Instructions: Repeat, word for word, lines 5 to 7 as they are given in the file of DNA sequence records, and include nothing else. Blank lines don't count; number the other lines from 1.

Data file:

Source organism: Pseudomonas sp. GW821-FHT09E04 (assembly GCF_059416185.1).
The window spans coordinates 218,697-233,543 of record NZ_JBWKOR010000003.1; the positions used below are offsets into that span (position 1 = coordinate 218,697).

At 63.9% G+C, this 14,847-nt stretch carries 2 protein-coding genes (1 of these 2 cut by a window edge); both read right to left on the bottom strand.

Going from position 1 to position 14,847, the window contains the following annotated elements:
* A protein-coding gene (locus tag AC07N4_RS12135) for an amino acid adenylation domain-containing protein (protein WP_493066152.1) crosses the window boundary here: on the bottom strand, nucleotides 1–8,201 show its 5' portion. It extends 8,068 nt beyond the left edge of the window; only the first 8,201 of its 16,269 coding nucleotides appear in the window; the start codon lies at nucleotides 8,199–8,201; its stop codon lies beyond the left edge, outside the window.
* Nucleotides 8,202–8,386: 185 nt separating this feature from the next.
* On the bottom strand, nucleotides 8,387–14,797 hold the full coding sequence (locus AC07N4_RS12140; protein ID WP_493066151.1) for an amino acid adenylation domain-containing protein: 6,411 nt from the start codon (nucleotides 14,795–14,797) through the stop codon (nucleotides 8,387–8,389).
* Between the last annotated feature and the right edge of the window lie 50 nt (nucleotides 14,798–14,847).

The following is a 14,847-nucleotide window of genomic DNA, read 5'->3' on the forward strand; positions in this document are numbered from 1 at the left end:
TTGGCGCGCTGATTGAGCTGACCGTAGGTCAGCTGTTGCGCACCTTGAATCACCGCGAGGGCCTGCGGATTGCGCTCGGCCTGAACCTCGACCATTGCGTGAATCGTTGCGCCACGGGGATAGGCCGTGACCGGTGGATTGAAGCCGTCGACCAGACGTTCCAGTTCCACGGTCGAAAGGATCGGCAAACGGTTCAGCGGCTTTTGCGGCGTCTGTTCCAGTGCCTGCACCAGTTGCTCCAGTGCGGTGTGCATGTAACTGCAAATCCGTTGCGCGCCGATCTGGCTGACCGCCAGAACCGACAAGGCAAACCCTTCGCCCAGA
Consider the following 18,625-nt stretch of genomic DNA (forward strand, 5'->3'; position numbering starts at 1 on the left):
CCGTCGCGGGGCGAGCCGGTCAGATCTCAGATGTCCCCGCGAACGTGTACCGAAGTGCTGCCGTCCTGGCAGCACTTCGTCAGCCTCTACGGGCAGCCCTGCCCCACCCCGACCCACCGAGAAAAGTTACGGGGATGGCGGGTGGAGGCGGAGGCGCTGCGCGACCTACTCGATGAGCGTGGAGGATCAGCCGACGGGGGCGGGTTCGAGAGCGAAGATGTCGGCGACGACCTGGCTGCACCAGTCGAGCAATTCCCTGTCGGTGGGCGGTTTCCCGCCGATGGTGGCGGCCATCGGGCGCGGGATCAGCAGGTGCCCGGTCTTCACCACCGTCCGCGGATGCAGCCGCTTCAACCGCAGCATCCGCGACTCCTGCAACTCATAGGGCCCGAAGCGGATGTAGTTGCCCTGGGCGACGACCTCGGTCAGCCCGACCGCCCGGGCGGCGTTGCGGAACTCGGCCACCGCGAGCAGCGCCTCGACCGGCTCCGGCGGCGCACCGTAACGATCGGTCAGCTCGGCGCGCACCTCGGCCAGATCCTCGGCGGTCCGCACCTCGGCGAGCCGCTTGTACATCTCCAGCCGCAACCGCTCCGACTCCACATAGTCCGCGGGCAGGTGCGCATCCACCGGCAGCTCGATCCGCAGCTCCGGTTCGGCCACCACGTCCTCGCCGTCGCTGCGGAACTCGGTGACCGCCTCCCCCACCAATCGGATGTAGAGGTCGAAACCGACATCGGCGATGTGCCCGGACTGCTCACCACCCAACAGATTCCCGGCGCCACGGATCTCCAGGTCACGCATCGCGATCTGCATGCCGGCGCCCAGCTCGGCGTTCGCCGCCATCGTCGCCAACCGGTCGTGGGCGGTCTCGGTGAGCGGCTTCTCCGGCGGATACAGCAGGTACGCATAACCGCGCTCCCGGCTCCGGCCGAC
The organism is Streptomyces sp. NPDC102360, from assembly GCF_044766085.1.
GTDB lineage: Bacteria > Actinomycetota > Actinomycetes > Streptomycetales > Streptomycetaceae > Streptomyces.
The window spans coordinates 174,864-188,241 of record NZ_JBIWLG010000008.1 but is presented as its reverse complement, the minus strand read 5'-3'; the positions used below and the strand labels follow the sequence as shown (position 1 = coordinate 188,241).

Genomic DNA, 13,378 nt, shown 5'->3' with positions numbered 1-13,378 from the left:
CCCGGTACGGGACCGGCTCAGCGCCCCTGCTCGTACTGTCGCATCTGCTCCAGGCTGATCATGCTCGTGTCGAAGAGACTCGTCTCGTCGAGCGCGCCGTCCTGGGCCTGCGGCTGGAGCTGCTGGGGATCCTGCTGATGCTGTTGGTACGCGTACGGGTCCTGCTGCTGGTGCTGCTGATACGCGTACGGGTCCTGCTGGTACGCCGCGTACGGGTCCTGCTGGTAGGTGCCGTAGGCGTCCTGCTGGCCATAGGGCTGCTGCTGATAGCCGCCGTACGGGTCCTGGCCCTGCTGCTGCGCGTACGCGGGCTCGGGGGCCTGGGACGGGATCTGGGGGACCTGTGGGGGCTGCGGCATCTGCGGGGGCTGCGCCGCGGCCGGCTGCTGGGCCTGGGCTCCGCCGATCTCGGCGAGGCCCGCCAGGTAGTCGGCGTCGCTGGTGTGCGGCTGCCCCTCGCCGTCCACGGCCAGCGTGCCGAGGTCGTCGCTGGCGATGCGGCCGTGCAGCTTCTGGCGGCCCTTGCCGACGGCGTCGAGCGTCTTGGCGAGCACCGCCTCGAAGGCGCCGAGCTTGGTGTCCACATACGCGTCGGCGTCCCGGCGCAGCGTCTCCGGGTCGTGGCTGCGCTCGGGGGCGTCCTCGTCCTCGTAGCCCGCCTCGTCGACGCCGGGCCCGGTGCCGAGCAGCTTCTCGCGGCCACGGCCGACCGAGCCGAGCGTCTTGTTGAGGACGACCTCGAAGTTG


* A protein-coding gene (locus tag AC07N4_RS12135) for an amino acid adenylation domain-containing protein (protein WP_493066152.1) crosses the window boundary here: on the bottom strand, nucleotides 1–8,201 show its 5' portion. It extends 8,068 nt beyond the left edge of the window; only the first 8,201 of its 16,269 coding nucleotides appear in the window; the start codon lies at nucleotides 8,199–8,201; its stop codon lies beyond the left edge, outside the window.
* Nucleotides 8,202–8,386: 185 nt separating this feature from the next.
* On the bottom strand, nucleotides 8,387–14,797 hold the full coding sequence (locus AC07N4_RS12140; protein ID WP_493066151.1) for an amino acid adenylation domain-containing protein: 6,411 nt from the start codon (nucleotides 14,795–14,797) through the stop codon (nucleotides 8,387–8,389).